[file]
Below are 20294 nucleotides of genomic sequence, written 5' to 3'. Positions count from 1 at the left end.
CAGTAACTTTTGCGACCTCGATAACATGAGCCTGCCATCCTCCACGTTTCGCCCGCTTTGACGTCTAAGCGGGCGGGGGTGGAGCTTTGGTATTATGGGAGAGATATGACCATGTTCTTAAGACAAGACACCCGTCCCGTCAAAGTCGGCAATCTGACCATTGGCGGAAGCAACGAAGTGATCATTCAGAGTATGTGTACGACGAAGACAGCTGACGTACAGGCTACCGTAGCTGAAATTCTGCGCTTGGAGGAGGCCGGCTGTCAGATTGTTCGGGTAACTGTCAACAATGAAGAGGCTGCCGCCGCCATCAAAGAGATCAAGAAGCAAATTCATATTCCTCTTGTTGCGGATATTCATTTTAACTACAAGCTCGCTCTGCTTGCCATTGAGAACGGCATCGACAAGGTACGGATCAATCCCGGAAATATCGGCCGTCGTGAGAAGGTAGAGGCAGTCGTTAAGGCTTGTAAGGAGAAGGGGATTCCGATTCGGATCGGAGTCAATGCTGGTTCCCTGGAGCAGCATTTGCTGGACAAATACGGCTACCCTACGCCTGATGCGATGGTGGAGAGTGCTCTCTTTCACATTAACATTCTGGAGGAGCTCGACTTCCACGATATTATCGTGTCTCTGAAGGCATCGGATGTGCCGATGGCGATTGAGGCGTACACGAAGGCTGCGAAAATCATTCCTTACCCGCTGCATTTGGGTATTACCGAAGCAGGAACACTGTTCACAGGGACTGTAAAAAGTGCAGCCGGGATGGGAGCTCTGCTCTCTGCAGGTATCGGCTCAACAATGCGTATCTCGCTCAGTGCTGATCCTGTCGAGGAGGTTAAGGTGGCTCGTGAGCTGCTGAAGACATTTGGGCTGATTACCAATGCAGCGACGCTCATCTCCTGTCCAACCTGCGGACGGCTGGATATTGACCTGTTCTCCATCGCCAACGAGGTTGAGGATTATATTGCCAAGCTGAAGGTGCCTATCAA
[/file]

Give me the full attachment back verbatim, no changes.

Below are 20294 nucleotides of genomic sequence, written 5' to 3'. Positions count from 1 at the left end.
CAGTAACTTTTGCGACCTCGATAACATGAGCCTGCCATCCTCCACGTTTCGCCCGCTTTGACGTCTAAGCGGGCGGGGGTGGAGCTTTGGTATTATGGGAGAGATATGACCATGTTCTTAAGACAAGACACCCGTCCCGTCAAAGTCGGCAATCTGACCATTGGCGGAAGCAACGAAGTGATCATTCAGAGTATGTGTACGACGAAGACAGCTGACGTACAGGCTACCGTAGCTGAAATTCTGCGCTTGGAGGAGGCCGGCTGTCAGATTGTTCGGGTAACTGTCAACAATGAAGAGGCTGCCGCCGCCATCAAAGAGATCAAGAAGCAAATTCATATTCCTCTTGTTGCGGATATTCATTTTAACTACAAGCTCGCTCTGCTTGCCATTGAGAACGGCATCGACAAGGTACGGATCAATCCCGGAAATATCGGCCGTCGTGAGAAGGTAGAGGCAGTCGTTAAGGCTTGTAAGGAGAAGGGGATTCCGATTCGGATCGGAGTCAATGCTGGTTCCCTGGAGCAGCATTTGCTGGACAAATACGGCTACCCTACGCCTGATGCGATGGTGGAGAGTGCTCTCTTTCACATTAACATTCTGGAGGAGCTCGACTTCCACGATATTATCGTGTCTCTGAAGGCATCGGATGTGCCGATGGCGATTGAGGCGTACACGAAGGCTGCGAAAATCATTCCTTACCCGCTGCATTTGGGTATTACCGAAGCAGGAACACTGTTCACAGGGACTGTAAAAAGTGCAGCCGGGATGGGAGCTCTGCTCTCTGCAGGTATCGGCTCAACAATGCGTATCTCGCTCAGTGCTGATCCTGTCGAGGAGGTTAAGGTGGCTCGTGAGCTGCTGAAGACATTTGGGCTGATTACCAATGCAGCGACGCTCATCTCCTGTCCAACCTGCGGACGGCTGGATATTGACCTGTTCTCCATCGCCAACGAGGTTGAGGATTATATTGCCAAGCTGAAGGTGCCTATCAA